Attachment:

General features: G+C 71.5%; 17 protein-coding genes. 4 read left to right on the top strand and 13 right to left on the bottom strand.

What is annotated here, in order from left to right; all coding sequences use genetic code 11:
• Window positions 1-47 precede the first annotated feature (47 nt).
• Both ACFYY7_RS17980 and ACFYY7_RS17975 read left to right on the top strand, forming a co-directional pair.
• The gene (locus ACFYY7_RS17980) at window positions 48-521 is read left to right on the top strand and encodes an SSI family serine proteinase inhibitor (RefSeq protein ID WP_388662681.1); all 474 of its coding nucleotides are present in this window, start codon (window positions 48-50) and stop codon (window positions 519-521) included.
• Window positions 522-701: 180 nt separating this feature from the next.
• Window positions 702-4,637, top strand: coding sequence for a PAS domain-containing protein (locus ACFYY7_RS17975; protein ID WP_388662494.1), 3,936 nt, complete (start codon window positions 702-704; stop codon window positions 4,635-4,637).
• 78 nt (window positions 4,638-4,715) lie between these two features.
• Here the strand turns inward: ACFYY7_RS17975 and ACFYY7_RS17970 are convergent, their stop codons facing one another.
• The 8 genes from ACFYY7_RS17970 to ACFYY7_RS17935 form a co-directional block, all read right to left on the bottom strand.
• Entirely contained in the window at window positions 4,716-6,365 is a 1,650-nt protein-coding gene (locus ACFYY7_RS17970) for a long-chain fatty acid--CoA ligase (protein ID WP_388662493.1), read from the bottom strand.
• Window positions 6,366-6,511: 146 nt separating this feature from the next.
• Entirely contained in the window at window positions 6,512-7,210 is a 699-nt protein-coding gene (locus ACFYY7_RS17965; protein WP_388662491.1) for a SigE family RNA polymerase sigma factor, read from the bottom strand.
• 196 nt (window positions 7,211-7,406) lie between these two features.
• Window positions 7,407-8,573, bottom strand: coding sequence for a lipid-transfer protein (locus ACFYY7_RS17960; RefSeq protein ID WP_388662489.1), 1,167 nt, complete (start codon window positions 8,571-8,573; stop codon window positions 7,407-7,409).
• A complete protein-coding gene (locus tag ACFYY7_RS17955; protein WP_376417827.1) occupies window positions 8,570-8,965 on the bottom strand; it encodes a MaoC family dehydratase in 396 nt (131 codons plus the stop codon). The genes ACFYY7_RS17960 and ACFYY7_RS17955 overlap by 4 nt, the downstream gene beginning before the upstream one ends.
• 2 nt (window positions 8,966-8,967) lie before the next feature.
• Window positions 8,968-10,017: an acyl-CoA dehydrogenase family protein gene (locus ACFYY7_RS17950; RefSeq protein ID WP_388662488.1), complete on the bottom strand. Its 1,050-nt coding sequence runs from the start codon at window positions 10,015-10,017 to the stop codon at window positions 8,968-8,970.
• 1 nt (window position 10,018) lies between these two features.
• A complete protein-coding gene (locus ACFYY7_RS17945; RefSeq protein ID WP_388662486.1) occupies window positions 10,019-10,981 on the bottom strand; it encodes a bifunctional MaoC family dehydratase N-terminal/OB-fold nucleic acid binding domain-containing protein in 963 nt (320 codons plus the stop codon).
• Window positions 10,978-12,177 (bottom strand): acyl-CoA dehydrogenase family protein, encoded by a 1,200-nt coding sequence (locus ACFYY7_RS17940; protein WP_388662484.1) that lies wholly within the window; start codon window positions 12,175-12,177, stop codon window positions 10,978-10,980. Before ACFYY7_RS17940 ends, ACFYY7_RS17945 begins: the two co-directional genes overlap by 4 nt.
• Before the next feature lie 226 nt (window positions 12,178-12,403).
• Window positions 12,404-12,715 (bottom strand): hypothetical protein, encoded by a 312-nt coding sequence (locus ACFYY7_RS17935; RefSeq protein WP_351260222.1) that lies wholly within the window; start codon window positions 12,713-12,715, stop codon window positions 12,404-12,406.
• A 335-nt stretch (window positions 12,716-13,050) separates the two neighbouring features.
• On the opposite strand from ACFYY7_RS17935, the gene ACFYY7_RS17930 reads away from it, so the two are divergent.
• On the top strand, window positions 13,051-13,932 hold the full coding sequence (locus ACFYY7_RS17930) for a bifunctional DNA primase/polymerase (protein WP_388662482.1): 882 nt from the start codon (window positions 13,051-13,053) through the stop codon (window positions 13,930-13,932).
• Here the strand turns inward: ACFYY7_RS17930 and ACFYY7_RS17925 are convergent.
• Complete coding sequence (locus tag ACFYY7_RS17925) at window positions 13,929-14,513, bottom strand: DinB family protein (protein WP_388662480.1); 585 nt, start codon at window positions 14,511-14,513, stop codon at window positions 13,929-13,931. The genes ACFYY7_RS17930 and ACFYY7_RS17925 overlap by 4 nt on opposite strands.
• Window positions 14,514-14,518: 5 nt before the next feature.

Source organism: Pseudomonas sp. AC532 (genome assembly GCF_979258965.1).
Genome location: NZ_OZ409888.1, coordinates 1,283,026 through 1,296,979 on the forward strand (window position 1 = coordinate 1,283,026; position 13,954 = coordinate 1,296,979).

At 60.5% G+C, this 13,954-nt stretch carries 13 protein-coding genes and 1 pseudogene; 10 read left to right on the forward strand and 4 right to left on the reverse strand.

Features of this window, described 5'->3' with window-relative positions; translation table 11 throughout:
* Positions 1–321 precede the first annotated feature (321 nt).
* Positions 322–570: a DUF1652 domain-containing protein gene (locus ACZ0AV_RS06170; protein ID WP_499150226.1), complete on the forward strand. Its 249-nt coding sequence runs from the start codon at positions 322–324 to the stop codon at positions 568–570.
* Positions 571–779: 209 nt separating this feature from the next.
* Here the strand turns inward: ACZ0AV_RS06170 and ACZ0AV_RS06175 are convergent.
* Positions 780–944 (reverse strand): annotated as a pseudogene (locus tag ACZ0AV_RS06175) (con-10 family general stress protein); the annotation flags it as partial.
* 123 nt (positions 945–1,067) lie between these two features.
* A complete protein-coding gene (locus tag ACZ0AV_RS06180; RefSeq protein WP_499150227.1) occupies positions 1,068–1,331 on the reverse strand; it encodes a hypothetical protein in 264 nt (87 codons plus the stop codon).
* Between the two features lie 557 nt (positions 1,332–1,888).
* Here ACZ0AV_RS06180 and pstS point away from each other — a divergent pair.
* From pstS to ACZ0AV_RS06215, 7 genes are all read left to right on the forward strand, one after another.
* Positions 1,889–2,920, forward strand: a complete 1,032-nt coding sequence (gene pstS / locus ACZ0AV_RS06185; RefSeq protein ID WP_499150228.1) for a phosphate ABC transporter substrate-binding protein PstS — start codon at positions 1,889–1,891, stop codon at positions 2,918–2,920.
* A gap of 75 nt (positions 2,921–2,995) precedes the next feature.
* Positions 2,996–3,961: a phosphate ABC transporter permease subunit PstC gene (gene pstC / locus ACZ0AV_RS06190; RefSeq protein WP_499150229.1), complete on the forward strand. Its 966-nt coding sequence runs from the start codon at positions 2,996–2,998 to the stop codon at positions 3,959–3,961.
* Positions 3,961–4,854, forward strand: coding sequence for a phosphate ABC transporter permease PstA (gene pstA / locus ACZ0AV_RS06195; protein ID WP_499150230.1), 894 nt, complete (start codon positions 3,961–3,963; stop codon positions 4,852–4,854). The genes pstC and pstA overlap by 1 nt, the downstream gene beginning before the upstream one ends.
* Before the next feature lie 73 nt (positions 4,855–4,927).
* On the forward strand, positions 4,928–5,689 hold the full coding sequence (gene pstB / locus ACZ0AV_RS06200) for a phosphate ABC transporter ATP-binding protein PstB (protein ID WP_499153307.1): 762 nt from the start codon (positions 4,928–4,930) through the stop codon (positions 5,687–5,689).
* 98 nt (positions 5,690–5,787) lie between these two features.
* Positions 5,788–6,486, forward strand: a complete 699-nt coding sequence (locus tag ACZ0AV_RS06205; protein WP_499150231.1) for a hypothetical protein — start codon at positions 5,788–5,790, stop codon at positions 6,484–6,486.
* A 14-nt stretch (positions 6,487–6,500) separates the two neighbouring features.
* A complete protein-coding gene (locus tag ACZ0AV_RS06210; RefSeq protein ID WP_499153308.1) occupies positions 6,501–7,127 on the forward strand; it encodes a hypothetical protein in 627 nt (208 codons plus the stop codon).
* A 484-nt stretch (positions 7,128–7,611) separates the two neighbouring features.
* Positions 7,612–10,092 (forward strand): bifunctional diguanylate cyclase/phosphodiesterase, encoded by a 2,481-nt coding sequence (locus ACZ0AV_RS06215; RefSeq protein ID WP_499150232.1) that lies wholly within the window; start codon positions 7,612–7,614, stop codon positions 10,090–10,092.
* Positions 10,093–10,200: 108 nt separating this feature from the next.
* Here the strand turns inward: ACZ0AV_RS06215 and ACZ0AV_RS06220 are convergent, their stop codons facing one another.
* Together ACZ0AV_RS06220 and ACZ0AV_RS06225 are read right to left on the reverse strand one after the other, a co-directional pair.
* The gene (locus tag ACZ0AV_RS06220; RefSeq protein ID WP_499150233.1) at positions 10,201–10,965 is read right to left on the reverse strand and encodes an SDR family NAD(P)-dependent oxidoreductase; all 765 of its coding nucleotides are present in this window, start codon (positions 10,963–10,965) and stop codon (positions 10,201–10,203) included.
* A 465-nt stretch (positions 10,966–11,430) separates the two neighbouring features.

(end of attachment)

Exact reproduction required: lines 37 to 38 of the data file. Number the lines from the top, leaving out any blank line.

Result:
* Here the strand turns inward: ACZ0AV_RS06170 and ACZ0AV_RS06175 are convergent.
* Positions 780–944 (reverse strand): annotated as a pseudogene (locus tag ACZ0AV_RS06175) (con-10 family general stress protein); the annotation flags it as partial.